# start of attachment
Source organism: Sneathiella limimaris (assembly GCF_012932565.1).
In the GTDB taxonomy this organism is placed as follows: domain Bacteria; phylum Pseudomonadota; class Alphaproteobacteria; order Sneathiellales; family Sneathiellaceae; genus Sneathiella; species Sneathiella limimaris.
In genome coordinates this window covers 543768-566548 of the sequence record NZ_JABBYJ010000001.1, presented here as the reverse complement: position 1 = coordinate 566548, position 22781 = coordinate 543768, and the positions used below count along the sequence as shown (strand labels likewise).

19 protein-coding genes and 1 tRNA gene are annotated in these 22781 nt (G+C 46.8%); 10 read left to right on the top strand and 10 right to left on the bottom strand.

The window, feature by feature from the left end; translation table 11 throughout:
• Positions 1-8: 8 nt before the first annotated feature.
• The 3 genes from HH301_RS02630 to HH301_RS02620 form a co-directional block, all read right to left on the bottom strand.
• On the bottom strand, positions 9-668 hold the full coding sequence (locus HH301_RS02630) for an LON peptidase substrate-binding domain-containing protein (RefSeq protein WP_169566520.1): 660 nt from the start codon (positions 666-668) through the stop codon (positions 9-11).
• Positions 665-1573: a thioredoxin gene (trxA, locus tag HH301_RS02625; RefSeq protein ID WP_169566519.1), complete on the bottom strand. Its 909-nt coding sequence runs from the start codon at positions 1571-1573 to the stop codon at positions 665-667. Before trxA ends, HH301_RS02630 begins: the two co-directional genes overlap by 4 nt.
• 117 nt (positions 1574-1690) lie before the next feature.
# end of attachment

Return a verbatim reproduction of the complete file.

Source organism: Sneathiella limimaris (assembly GCF_012932565.1).
In the GTDB taxonomy this organism is placed as follows: domain Bacteria; phylum Pseudomonadota; class Alphaproteobacteria; order Sneathiellales; family Sneathiellaceae; genus Sneathiella; species Sneathiella limimaris.
In genome coordinates this window covers 543768-566548 of the sequence record NZ_JABBYJ010000001.1, presented here as the reverse complement: position 1 = coordinate 566548, position 22781 = coordinate 543768, and the positions used below count along the sequence as shown (strand labels likewise).

19 protein-coding genes and 1 tRNA gene are annotated in these 22781 nt (G+C 46.8%); 10 read left to right on the top strand and 10 right to left on the bottom strand.

The window, feature by feature from the left end; translation table 11 throughout:
• Positions 1-8: 8 nt before the first annotated feature.
• The 3 genes from HH301_RS02630 to HH301_RS02620 form a co-directional block, all read right to left on the bottom strand.
• On the bottom strand, positions 9-668 hold the full coding sequence (locus HH301_RS02630) for an LON peptidase substrate-binding domain-containing protein (RefSeq protein WP_169566520.1): 660 nt from the start codon (positions 666-668) through the stop codon (positions 9-11).
• Positions 665-1573: a thioredoxin gene (trxA, locus tag HH301_RS02625; RefSeq protein ID WP_169566519.1), complete on the bottom strand. Its 909-nt coding sequence runs from the start codon at positions 1571-1573 to the stop codon at positions 665-667. Before trxA ends, HH301_RS02630 begins: the two co-directional genes overlap by 4 nt.
• 117 nt (positions 1574-1690) lie before the next feature.